The study of the literacy needs of individual learners is an important part of our early childhood and elementary programs. TL 328: Children’s Literature (E-exhibit 4a.2.1.9), 335: Understanding Readers and Writers (E-exhibit 4a.2.1.10), 410: Teaching Reading and Writing in the Elementary School (E-exhibit 4a.2.1.11) address issues related to multicultural literature, cultural values, and the understanding of readers and writers. In addition, 415: Language and Literacy Development of English Language Learners (E-exhibit 4a.2.1.12) examines the foundations of teaching English language and literacy to ELLs and studies the various approaches to ELL/bilingual education, methods of instruction, assessment of English language proficiency and development, and increasing the comprehensibility of academic content. This is an elective but must be taken by any candidates seeking the endorsement (E-exhibit 4a.2.1.13).
All middle school students are required (and other candidates may elect) to take TL 409: Reading in the Content Area (E-exhibit 4a.2.1.14). Within this course, candidates are introduced to reading strategies, various literacy approaches, and the incorporation of modifications and accommodations. During the spring 2007 semester, candidates in this course elected to spend time in a public school setting assisting students who were having difficulty. Candidates preparing to teach in content areas in English/language arts and foreign languages are also required to take courses that address issues pertaining to literacy, multiculturalism, cultural specifics, and ethnic studies.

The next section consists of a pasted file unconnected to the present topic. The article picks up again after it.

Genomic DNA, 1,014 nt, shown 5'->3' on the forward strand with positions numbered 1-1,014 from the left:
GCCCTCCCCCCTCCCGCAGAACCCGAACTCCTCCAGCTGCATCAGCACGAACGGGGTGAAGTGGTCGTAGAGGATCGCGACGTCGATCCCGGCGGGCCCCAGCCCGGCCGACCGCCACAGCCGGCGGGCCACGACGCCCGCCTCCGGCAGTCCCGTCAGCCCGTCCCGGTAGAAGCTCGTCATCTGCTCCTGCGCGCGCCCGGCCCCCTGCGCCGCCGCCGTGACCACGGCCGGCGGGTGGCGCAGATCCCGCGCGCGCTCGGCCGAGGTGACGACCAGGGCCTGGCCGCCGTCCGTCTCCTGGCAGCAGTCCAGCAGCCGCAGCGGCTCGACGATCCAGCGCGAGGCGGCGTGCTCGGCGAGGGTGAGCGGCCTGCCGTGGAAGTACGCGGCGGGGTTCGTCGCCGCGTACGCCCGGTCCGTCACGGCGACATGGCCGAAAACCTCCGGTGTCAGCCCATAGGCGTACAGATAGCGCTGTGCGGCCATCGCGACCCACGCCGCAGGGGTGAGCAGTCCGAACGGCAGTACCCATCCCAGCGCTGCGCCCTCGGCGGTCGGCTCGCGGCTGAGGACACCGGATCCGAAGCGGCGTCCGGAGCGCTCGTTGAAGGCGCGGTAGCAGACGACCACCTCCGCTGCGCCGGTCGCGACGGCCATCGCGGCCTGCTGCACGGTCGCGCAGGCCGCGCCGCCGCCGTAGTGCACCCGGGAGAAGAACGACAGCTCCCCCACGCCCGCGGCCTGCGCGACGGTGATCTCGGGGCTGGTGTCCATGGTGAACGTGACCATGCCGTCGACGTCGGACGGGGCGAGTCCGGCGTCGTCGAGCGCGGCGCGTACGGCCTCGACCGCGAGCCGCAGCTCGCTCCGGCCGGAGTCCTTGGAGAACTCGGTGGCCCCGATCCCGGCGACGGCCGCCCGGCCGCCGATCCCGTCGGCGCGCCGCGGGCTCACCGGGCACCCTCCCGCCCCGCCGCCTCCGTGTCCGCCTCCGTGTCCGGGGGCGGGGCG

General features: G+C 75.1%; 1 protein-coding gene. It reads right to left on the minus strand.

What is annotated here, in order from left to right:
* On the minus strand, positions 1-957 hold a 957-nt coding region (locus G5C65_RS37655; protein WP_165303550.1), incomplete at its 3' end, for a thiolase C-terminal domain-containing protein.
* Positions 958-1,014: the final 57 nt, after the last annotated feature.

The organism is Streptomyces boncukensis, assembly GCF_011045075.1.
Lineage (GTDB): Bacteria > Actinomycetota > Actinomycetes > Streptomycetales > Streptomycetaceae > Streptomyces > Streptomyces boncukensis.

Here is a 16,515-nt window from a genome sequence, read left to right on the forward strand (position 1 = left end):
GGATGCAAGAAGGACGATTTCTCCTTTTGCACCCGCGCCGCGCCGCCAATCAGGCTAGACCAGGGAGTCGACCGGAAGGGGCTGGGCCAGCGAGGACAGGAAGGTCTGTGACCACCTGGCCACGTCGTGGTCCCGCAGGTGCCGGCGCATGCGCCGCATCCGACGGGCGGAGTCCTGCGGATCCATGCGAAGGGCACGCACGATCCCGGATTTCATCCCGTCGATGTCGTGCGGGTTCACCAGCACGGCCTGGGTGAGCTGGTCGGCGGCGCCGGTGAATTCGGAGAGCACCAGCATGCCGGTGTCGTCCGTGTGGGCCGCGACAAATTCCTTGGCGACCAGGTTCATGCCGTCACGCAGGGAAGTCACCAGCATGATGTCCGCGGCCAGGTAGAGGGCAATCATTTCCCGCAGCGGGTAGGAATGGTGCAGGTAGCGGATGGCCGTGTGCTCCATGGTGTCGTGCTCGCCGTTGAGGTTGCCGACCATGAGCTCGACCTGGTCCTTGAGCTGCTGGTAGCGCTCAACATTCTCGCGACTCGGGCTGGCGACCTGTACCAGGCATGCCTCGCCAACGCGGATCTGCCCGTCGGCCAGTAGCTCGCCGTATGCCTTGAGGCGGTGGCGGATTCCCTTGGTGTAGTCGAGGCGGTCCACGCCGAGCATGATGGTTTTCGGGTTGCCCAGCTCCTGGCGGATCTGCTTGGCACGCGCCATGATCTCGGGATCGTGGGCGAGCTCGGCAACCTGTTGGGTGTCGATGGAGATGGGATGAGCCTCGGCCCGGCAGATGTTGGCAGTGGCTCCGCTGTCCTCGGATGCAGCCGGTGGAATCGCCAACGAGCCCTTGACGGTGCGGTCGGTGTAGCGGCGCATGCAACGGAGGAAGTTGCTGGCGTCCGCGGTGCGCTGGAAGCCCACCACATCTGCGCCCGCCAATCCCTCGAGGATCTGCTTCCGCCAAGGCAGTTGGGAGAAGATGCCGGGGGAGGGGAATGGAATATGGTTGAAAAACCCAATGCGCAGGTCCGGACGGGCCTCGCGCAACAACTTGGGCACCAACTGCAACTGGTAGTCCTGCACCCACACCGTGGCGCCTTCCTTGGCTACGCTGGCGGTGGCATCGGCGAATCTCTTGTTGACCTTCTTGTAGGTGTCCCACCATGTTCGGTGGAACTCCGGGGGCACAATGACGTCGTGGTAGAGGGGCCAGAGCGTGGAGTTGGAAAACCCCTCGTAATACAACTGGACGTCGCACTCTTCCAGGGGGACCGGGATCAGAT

TL 422: Development of the Gifted and Talented (E-exhibit 4a.2.1.15), an elective, emphasizes “gifted education without discrimination” and with a strong connection to multiculturalism and socio-economics. TL 413/414: Assessing and Correcting Reading Difficulties and the Practicum focus on assessing and correcting reading difficulties (E-exhibit 4a.2.1.16). The practicum course, implements the knowledge and skills learned in TL 413 in a practicum setting that works with children that are having difficulty with reading and/or writing.
TL 350: Development and Education of the Adolescent (Exhibit 4a.2.1.17) requires a 10-hour field experience with students from the ESL Language Center (on campus). Through this experience, candidates can gain knowledge about the student (e.g., customs, family, education system, languages, etc.) and provide tutoring to the ESL students.
In order to increase our candidates’ experiences with diverse populations a new program requirement, Volunteers in Teaching and Learning (VITAL), was developed in 2006 and is slated for implementation in the fall of 2007. All Teacher Education candidates must provide evidence of 30 volunteer hours with diverse populations prior to student teaching (Exhibit 4a.2.1.18)